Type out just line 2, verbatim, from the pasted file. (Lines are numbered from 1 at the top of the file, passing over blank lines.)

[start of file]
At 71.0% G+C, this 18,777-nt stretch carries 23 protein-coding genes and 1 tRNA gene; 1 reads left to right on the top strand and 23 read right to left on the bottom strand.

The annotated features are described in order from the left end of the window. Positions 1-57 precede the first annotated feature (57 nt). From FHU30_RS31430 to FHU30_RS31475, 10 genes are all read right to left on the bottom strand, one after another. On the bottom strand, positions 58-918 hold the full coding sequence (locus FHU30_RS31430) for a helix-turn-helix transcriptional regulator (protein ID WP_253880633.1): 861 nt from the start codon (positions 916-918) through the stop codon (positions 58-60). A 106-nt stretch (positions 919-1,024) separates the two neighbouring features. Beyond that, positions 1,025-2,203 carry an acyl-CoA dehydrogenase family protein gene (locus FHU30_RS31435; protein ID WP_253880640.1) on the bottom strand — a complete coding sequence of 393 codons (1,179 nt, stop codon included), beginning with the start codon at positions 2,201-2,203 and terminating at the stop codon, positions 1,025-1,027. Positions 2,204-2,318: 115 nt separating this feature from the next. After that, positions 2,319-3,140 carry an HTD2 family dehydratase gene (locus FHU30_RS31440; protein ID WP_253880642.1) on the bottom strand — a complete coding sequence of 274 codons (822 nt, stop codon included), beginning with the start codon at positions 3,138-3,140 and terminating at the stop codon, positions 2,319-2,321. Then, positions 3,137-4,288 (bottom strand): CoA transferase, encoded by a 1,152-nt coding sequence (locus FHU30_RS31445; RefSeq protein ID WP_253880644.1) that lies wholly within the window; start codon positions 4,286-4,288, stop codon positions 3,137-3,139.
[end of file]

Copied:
The annotated features are described in order from the left end of the window. Positions 1-57 precede the first annotated feature (57 nt). From FHU30_RS31430 to FHU30_RS31475, 10 genes are all read right to left on the bottom strand, one after another. On the bottom strand, positions 58-918 hold the full coding sequence (locus FHU30_RS31430) for a helix-turn-helix transcriptional regulator (protein ID WP_253880633.1): 861 nt from the start codon (positions 916-918) through the stop codon (positions 58-60). A 106-nt stretch (positions 919-1,024) separates the two neighbouring features. Beyond that, positions 1,025-2,203 carry an acyl-CoA dehydrogenase family protein gene (locus FHU30_RS31435; protein ID WP_253880640.1) on the bottom strand — a complete coding sequence of 393 codons (1,179 nt, stop codon included), beginning with the start codon at positions 2,201-2,203 and terminating at the stop codon, positions 1,025-1,027. Positions 2,204-2,318: 115 nt separating this feature from the next. After that, positions 2,319-3,140 carry an HTD2 family dehydratase gene (locus FHU30_RS31440; protein ID WP_253880642.1) on the bottom strand — a complete coding sequence of 274 codons (822 nt, stop codon included), beginning with the start codon at positions 3,138-3,140 and terminating at the stop codon, positions 2,319-2,321. Then, positions 3,137-4,288 (bottom strand): CoA transferase, encoded by a 1,152-nt coding sequence (locus FHU30_RS31445; RefSeq protein ID WP_253880644.1) that lies wholly within the window; start codon positions 4,286-4,288, stop codon positions 3,137-3,139.